This Week’s Prompt: 63. Sinister names—Nasht—Kaman-Thah.
The Relevant Research:What’s In a Name?
It started in my left palm when I was five, dying skin forming a single pale letter. It stretched out in both directions like a skeletal pair of wings or an ant with too many legs. There were hushed whispers of what it meant, but for ten years the spreading script in some unintellegible language continued. At last, my mother sat me down in private, as both hands already stung to use and searing marks made their way down my back. And she told me a story. A story of her old life, away from the hills, when she lived on the plains of Kaman-Thah.
On those plains, in the house of a noble queen, a word was spoken in wrath and greed, in prideful seeking of power from old scrolls. And this hidden word, this ancient name, spread along the walls and pillars, like ivy of fire. Those who heard it broke and bent, and the first bearer of the name emerged from the carnival of seared flesh. Within days, her home was changed in way she couldn’t say. The name that scarred the stars in the sky, granted fire to the eyes, and rent the veils to hidden places spread not just in the shouting of the mad man plague, but seared its way into souls through their very eyes. She had fled into the hills, pregnant with me when she reached the hills, among people who nothing of the word, her face bearing scars of that old encounter.
To rid herself of the name that wormed it’s way through her flesh and blood, sketching itself into her eyes and cheeks, she spoke it one more time alone to me. For my first name was that ancient and dread name, exorcised into me as a babe. She gave my second name to me in a proper ceremony, bore it in a sealed talisman, and taught it to everyone so that the children wouldn’t release that poison. But they knew. If not the form, they knew the substance.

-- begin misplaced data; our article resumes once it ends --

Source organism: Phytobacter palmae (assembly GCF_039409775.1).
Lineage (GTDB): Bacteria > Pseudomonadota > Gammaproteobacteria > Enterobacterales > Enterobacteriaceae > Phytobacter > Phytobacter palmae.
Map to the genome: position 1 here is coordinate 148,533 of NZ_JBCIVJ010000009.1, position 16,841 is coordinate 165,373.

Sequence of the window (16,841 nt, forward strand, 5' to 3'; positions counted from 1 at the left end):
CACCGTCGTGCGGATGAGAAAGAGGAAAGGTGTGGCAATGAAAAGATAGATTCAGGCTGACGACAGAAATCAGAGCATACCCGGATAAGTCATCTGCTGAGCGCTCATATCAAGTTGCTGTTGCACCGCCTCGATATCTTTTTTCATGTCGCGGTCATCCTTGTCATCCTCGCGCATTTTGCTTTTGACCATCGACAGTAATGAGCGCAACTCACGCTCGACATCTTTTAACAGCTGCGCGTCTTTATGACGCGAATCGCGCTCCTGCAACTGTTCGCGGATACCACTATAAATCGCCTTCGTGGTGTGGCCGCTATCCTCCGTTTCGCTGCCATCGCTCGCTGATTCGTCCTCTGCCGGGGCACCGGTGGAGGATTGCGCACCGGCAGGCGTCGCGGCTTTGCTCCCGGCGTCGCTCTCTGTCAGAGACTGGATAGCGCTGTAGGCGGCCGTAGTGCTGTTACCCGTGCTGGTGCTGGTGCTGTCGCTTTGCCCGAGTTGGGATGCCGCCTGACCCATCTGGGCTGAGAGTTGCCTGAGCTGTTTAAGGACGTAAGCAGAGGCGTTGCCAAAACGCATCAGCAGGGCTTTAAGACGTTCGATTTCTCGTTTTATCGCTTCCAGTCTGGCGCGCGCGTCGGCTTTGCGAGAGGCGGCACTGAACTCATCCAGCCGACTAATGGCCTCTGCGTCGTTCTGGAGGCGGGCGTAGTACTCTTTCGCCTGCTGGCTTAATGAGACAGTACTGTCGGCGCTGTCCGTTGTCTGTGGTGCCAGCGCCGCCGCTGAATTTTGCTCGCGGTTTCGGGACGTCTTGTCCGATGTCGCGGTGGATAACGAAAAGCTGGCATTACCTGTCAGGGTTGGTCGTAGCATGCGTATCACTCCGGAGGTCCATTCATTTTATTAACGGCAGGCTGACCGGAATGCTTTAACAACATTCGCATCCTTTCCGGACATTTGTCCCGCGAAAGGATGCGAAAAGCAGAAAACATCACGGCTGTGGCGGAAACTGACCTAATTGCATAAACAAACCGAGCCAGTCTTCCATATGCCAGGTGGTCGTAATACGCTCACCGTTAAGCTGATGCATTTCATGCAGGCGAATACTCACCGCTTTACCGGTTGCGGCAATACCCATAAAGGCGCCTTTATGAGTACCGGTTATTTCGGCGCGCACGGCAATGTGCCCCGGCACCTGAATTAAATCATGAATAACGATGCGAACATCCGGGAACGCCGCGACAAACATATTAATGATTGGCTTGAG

And now, the name long dormant, never spoken for more than a decade, was waking. It was time for me to go, lest it burst free and devour my home. They had considered killing me before now. But they were afraid. The curse might escape in my blood on the ground, or into the air with my dying breath. So I wasn’t going to die. But I couldn’t stay.
I begged my mother not to send me out of the hills I had known. I begged to stay somehow. I begged even for life not that far off, on a hill a day away, in a hut of my own building. But there was no negotiating. I pleaded a way to cure the markings that spread. My mother showed mercy, her diamond face cracking slightly. She knew no cure for that curse, she confessed. But perhaps, in the storied halls where the name had been kept, deep in Kaman Thah, I might find solace. She told me which direction to run, gave me a meal to depart with, and sent me on my way.
My first thought was to go to my neighbors, but there door was locked and they didn’t here my knocking on the door. By the time I gave up on receiving hospitality from anyone I’d known , the sun was rising impatiently on the horizon. Hurry up, it whispered on the morning breeze. You can’t lurk here forever. I set out then, with but a meal and a notion of where to go.
When I wondered into other towns, ones that new my marks and hurled stones at me, I thought of home. I wondered if they wept when I was gone, or if they had done all the weeping when I was born. I learned to wear heavy rags, to scavenge clothes on the days journey, following whispers as hunger gnawed away at me. I barely slept, even on those nights where my bed was the soft grass and my roof a friendly moon. Most nights it was neither.
A waste encircles Kaman Thah. The ground is a rusty red, a scabbed over wound from long ago. Spires shoot up on the horizon, arrow shafts jammed into the flesh of the earth. I scurried across the crumbling dried mud that made up the cloudless land, forgetting my rags I drew near. There was a faint wind, heaving over the ground and forcing a thin mist of the
I saw the letters that were emerging on my skin inscribed into shattered stones that seemed to pulse as I got close. I saw rotting blots that made the contours of characters on the trenches that ringed the city. When I approached the great gates, broken down and twisted by unseen hands, I saw the cancerous cyan light all around me. The windows and doors of the buildings were bloated and molded into half formed faces within faces, crumbling edifices that if somehow brought together would be a perfect sculpture of the dread sorcerer. Pulsing stars made up their brickwork and mortar, hanging on the skeletons as the flesh of a jellyfish lightly adheres to water.